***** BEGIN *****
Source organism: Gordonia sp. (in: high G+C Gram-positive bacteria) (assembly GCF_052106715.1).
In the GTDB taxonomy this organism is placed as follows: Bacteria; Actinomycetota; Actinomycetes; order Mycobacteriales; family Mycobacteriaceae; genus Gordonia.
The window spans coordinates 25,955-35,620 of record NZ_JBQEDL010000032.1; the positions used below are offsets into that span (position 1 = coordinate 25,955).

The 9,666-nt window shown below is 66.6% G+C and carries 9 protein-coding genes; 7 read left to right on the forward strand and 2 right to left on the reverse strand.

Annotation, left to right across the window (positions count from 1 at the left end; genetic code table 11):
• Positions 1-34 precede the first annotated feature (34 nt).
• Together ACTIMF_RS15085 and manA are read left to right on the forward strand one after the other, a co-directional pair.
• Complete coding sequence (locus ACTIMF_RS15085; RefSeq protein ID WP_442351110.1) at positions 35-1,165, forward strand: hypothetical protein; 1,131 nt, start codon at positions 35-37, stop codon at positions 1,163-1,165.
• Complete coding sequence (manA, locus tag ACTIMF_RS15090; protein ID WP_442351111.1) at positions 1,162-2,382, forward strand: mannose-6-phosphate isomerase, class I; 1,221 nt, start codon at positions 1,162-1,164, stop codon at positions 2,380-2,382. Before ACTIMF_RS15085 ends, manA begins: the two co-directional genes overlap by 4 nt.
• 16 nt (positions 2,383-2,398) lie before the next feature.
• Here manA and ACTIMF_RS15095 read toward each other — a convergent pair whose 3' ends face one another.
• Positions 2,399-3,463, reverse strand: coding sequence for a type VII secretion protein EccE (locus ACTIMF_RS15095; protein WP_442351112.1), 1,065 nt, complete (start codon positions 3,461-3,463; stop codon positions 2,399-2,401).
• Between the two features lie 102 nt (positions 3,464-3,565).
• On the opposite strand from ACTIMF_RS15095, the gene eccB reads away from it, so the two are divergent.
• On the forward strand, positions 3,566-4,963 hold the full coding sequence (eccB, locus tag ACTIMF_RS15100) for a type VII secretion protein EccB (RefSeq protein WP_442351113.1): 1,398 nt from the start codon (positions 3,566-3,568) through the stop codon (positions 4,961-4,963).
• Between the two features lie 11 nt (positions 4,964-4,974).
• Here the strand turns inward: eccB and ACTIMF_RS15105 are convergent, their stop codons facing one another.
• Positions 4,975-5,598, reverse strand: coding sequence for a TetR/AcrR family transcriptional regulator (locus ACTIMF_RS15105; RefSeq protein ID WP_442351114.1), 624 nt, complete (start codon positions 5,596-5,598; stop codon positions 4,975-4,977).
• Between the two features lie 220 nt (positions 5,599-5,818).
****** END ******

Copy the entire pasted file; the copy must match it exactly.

Source organism: Gordonia sp. (in: high G+C Gram-positive bacteria) (assembly GCF_052106715.1).
In the GTDB taxonomy this organism is placed as follows: Bacteria; Actinomycetota; Actinomycetes; order Mycobacteriales; family Mycobacteriaceae; genus Gordonia.
The window spans coordinates 25,955-35,620 of record NZ_JBQEDL010000032.1; the positions used below are offsets into that span (position 1 = coordinate 25,955).

The 9,666-nt window shown below is 66.6% G+C and carries 9 protein-coding genes; 7 read left to right on the forward strand and 2 right to left on the reverse strand.

Annotation, left to right across the window (positions count from 1 at the left end; genetic code table 11):
• Positions 1-34 precede the first annotated feature (34 nt).
• Together ACTIMF_RS15085 and manA are read left to right on the forward strand one after the other, a co-directional pair.
• Complete coding sequence (locus ACTIMF_RS15085; RefSeq protein ID WP_442351110.1) at positions 35-1,165, forward strand: hypothetical protein; 1,131 nt, start codon at positions 35-37, stop codon at positions 1,163-1,165.
• Complete coding sequence (manA, locus tag ACTIMF_RS15090; protein ID WP_442351111.1) at positions 1,162-2,382, forward strand: mannose-6-phosphate isomerase, class I; 1,221 nt, start codon at positions 1,162-1,164, stop codon at positions 2,380-2,382. Before ACTIMF_RS15085 ends, manA begins: the two co-directional genes overlap by 4 nt.
• 16 nt (positions 2,383-2,398) lie before the next feature.
• Here manA and ACTIMF_RS15095 read toward each other — a convergent pair whose 3' ends face one another.
• Positions 2,399-3,463, reverse strand: coding sequence for a type VII secretion protein EccE (locus ACTIMF_RS15095; protein WP_442351112.1), 1,065 nt, complete (start codon positions 3,461-3,463; stop codon positions 2,399-2,401).
• Between the two features lie 102 nt (positions 3,464-3,565).
• On the opposite strand from ACTIMF_RS15095, the gene eccB reads away from it, so the two are divergent.
• On the forward strand, positions 3,566-4,963 hold the full coding sequence (eccB, locus tag ACTIMF_RS15100) for a type VII secretion protein EccB (RefSeq protein WP_442351113.1): 1,398 nt from the start codon (positions 3,566-3,568) through the stop codon (positions 4,961-4,963).
• Between the two features lie 11 nt (positions 4,964-4,974).
• Here the strand turns inward: eccB and ACTIMF_RS15105 are convergent, their stop codons facing one another.
• Positions 4,975-5,598, reverse strand: coding sequence for a TetR/AcrR family transcriptional regulator (locus ACTIMF_RS15105; RefSeq protein ID WP_442351114.1), 624 nt, complete (start codon positions 5,596-5,598; stop codon positions 4,975-4,977).
• Between the two features lie 220 nt (positions 5,599-5,818).